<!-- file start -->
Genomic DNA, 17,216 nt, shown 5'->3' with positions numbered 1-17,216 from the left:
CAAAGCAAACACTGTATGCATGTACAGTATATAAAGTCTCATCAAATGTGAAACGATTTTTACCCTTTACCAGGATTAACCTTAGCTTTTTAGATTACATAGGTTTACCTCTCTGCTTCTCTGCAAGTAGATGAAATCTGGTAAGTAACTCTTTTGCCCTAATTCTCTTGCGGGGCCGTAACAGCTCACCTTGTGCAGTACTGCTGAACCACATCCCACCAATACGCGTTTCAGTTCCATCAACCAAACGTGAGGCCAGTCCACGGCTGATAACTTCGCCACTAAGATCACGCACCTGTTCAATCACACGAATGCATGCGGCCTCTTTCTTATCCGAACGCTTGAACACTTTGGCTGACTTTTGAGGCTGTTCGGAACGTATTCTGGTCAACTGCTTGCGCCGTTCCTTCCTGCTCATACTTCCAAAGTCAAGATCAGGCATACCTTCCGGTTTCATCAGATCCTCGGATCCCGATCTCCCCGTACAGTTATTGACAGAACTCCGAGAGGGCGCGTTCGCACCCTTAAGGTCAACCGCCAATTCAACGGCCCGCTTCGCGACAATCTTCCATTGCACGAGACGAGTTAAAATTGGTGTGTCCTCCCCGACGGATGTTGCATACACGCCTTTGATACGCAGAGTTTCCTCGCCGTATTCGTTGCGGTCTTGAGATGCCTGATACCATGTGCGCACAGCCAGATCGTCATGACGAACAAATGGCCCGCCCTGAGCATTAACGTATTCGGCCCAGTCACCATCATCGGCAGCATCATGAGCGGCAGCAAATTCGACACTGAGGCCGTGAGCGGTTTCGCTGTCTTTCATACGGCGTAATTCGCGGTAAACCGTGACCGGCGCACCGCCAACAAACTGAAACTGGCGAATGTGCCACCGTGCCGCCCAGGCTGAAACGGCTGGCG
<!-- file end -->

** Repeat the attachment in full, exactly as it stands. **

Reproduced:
Genomic DNA, 17,216 nt, shown 5'->3' with positions numbered 1-17,216 from the left:
CAAAGCAAACACTGTATGCATGTACAGTATATAAAGTCTCATCAAATGTGAAACGATTTTTACCCTTTACCAGGATTAACCTTAGCTTTTTAGATTACATAGGTTTACCTCTCTGCTTCTCTGCAAGTAGATGAAATCTGGTAAGTAACTCTTTTGCCCTAATTCTCTTGCGGGGCCGTAACAGCTCACCTTGTGCAGTACTGCTGAACCACATCCCACCAATACGCGTTTCAGTTCCATCAACCAAACGTGAGGCCAGTCCACGGCTGATAACTTCGCCACTAAGATCACGCACCTGTTCAATCACACGAATGCATGCGGCCTCTTTCTTATCCGAACGCTTGAACACTTTGGCTGACTTTTGAGGCTGTTCGGAACGTATTCTGGTCAACTGCTTGCGCCGTTCCTTCCTGCTCATACTTCCAAAGTCAAGATCAGGCATACCTTCCGGTTTCATCAGATCCTCGGATCCCGATCTCCCCGTACAGTTATTGACAGAACTCCGAGAGGGCGCGTTCGCACCCTTAAGGTCAACCGCCAATTCAACGGCCCGCTTCGCGACAATCTTCCATTGCACGAGACGAGTTAAAATTGGTGTGTCCTCCCCGACGGATGTTGCATACACGCCTTTGATACGCAGAGTTTCCTCGCCGTATTCGTTGCGGTCTTGAGATGCCTGATACCATGTGCGCACAGCCAGATCGTCATGACGAACAAATGGCCCGCCCTGAGCATTAACGTATTCGGCCCAGTCACCATCATCGGCAGCATCATGAGCGGCAGCAAATTCGACACTGAGGCCGTGAGCGGTTTCGCTGTCTTTCATACGGCGTAATTCGCGGTAAACCGTGACCGGCGCACCGCCAACAAACTGAAACTGGCGAATGTGCCACCGTGCCGCCCAGGCTGAAACGGCTGGCG